IMPORTANT: You are using an old browser. You will not be able to checkout using this browser for data security reasons. Please use another browser or upgrade this one to continue. Read more.

Strawberry, Pineberry

Buy Any 3 Fruit or Berry Plants & Save 20%
Buy Any 3 Fruit or Berry Plants & Save 20%. Cannot be applied to previous orders. Limited time only. While supplies last.

Short Description

White berries speckled with red seeds are aromatic and taste like pineapple.

Full Description

An unusual, hard-to-find strawberry. Plants are vigorous and send out numerous runners. Berries are white, ornately speckled with red seeds, and are a bit bigger than other pineberry varieties. Aroma is outstanding and the pineapple flavor is pleasant and mild. Protect from direct hot sun to keep fruits from developing more pinkish hues. These Pineberries are not self-fertile, they need pollen from a different strawberry variety to produce their distinctive fruit, for best results plant with Fragola di Bosco or Strawberry Purple Wonder. Everbearing.
Buy this product
Item # Product
Order
Quantity
Price
Item#: 20398
Order: 1 Plant
- +
$12.99
Send me an email when this item is back in stock
Strawberry, Pineberry
Strawberry, Pineberry, , large
Item #: 20398
1 Plant
Customers also bought these products

Thank you!

Add to Wish List

This product is currently out of stock; please click on the "Notify Me" and we will send you an email when it is available.

Product properties

Zone This refers to the USDA hardiness zone assigned to each part of the country, based on the minimum winter temperature that a region typically experiences. Hardiness zone ranges are provided for all perennial plants and you should always choose plants that fall within your range.

5-8

Sun The amount of sunlight this product needs daily in order to perform well in the garden. Full sun means 6 hours of direct sun per day; partial sun means 2-4 hours of direct sun per day; shade means little or no direct sun.

Full Sun

Height The typical height of this product at maturity.

8-12 inches

Spread The width of the plant at maturity.

10-18 inches

Fruit Bearing This refers to the relative season when the plant produces fruit, or if it bears continuously or just once

Everbearing

Growth Habit The genetic tendency of a plant to grow in a certain shape, such as vining or bush like.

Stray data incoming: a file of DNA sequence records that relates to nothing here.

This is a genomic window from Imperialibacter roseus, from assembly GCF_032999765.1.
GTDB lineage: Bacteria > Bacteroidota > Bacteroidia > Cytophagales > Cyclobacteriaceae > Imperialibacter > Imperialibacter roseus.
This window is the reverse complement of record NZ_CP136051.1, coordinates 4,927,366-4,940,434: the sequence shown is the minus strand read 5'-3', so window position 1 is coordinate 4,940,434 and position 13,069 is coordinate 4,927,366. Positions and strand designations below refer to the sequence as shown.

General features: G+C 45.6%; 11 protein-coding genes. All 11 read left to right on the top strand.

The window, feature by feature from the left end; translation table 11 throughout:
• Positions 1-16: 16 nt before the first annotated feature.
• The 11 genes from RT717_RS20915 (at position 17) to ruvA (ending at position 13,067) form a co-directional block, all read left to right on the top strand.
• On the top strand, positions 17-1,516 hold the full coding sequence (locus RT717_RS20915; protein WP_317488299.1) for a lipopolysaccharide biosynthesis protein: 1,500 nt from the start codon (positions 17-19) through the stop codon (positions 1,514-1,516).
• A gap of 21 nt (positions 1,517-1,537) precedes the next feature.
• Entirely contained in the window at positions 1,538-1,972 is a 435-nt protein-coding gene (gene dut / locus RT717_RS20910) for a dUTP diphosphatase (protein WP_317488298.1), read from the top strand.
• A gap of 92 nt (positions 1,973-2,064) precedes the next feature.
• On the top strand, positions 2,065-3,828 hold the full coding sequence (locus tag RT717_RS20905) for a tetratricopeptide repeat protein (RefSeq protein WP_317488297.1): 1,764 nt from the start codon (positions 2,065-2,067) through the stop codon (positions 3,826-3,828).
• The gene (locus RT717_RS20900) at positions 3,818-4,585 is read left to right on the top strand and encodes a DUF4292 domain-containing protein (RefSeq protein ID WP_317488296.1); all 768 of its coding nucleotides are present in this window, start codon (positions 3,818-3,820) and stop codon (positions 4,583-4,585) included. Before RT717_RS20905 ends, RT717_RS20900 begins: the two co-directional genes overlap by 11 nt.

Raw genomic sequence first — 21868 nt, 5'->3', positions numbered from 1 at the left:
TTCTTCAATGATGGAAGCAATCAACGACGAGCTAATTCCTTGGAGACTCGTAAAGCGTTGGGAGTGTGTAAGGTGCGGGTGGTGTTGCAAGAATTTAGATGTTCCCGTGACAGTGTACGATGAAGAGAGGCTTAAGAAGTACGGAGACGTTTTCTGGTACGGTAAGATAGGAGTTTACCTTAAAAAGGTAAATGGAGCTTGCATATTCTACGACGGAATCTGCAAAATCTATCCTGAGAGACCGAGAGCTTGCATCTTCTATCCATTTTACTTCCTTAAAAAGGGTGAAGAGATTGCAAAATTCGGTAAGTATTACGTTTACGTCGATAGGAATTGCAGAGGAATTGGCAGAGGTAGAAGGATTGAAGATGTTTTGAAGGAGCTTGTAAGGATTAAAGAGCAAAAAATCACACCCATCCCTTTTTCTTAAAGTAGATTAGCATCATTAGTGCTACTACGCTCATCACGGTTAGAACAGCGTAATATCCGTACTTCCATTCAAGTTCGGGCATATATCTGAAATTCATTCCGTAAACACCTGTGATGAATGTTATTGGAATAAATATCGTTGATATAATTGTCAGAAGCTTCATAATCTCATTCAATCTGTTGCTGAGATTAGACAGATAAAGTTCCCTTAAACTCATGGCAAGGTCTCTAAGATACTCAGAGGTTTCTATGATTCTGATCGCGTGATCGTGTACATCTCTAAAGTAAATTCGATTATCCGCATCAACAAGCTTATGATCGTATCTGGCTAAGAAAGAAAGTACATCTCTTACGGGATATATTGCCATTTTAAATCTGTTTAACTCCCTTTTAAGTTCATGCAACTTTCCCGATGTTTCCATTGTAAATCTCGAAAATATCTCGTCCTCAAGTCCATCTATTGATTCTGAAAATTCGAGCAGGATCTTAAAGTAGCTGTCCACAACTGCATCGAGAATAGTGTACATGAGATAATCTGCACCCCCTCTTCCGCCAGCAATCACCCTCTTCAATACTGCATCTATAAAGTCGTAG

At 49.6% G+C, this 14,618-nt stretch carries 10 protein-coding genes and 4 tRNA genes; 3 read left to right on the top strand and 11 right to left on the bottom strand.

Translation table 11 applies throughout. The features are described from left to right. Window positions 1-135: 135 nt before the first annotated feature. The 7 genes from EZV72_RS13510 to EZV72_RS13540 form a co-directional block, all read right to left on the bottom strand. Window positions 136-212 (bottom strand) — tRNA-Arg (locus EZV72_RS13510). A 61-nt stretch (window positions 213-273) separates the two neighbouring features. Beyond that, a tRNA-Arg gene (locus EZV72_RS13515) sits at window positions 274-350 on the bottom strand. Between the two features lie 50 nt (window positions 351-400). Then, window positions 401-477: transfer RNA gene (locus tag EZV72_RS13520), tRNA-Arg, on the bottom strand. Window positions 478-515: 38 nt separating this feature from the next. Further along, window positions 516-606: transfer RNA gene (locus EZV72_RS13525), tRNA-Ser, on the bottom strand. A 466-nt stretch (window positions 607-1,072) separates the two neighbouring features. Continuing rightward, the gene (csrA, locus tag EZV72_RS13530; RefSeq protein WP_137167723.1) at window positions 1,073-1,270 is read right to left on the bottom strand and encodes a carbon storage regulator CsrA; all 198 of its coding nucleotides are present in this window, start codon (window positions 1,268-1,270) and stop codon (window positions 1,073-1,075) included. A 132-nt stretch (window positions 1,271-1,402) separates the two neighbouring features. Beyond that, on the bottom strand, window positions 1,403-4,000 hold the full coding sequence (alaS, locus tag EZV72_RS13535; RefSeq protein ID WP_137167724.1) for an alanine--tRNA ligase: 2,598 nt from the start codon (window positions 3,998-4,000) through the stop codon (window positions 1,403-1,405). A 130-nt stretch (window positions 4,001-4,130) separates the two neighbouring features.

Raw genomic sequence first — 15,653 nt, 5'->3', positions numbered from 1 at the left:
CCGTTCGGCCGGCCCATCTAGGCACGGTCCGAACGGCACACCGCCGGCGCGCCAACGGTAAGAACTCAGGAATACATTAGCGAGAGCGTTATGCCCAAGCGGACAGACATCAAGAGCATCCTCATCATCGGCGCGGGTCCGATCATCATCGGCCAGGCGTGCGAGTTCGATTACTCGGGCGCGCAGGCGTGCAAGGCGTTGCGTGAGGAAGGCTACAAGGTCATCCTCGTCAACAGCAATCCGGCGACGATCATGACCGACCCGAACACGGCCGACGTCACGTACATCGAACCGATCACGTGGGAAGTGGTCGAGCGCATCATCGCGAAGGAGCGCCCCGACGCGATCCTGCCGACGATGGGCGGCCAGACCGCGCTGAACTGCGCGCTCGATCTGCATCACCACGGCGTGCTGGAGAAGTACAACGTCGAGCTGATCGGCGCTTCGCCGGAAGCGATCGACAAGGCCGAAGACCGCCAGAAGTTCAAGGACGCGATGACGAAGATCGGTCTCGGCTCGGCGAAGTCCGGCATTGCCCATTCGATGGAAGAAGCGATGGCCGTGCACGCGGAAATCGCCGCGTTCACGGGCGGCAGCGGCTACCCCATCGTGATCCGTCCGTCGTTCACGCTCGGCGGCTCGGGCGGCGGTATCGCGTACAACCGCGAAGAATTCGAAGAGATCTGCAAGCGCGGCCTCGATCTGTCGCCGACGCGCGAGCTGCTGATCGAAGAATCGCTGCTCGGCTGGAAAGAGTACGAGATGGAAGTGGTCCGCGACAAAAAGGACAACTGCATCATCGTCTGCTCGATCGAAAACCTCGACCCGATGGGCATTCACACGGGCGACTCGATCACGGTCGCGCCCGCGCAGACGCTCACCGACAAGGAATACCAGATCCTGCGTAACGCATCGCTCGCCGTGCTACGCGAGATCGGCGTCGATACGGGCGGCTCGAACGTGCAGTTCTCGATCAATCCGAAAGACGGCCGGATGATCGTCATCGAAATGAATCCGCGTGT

Prostrate

Plant Shipping Information

Shipping Now

Restrictions:

Item 20398 cannot ship to: AA, AE, AK, AP, AS, CN, FM, GU, HI, MH, MP, PR, PW, VI
See all Burpee plant shipping restrictions for your state

the burpee

difference

100%

satisfaction
guaranteed

non-gmo
since 1876

Enlarge Photo
Print Page

Video

Fall Planted Fruits
Fall is an ideal time to plant fruit plants. Plants will establish strong root systems and get a jump on spring growth.
Watch video
Growing Strawberries
Soft succulent strawberries are difficult to find store bought. The answer is to grow your own. See how easy it is.
Watch video
  • Strawberry Plants

    Strawberry Plants
    Start Indoors Start Indoors Starting seeds indoors is called Indoor Sow or Indirect Sow and these dates are when to sow seeds indoors in the spring or summer
    Transplant Transplant When to transplant bulbs or roots in the garden for spring
    Start Outdoors Start Outdoors Starting seeds outdoors is called Outdoor Sow or Direct Sow and these dates are when to sow seeds outdoors in the spring or summer
    Start Indoors Fall Start Indoors Fall Starting seeds indoors in the fall called Indoor Sow or Indirect Sow and these dates are when to sow seeds outdoors in the fall
    Transplant Fall Transplant Fall Transplant Fall-When to transplant bulbs or roots in the garden for fall
    Start Outdoors Fall Start Outdoors Fall Starting seeds outdoors in the fall is called Outdoor Sow or Direct Sow and these dates are when to sow seeds outdoors in the fall
    First Date: Feb-22 - Last Date: Mar-07
    First Date: Mar-28 - Last Date: May-16
    First Date: Sep-17 - Last Date: Oct-29
    Jan
    Feb
    Mar
    Apr
    May
    Jun
    Jul
    Aug
    Sep
    Oct
    Nov
    Dec
  • Choose a location with loose, well-drained soil containing plenty of organic matter.
  • Strawberries may also be planted in containers or pyramid gardens, as an edging for flower and shrub borders or in matted beds and rows.
  • To grow in rows, space strawberry plants 18-24 inches apart in rows 3-5 feet apart. Runners will form new plants and eventually form a solid bed.

Planting Bare Root Plants:

  • Soak roots in lukewarm water two hours before planting.
  • Trim roots to 3 inches long and pick off any blossoms or dead leaves.
  • Using a trowel, open a hole large enough to spread roots out without bunching roots.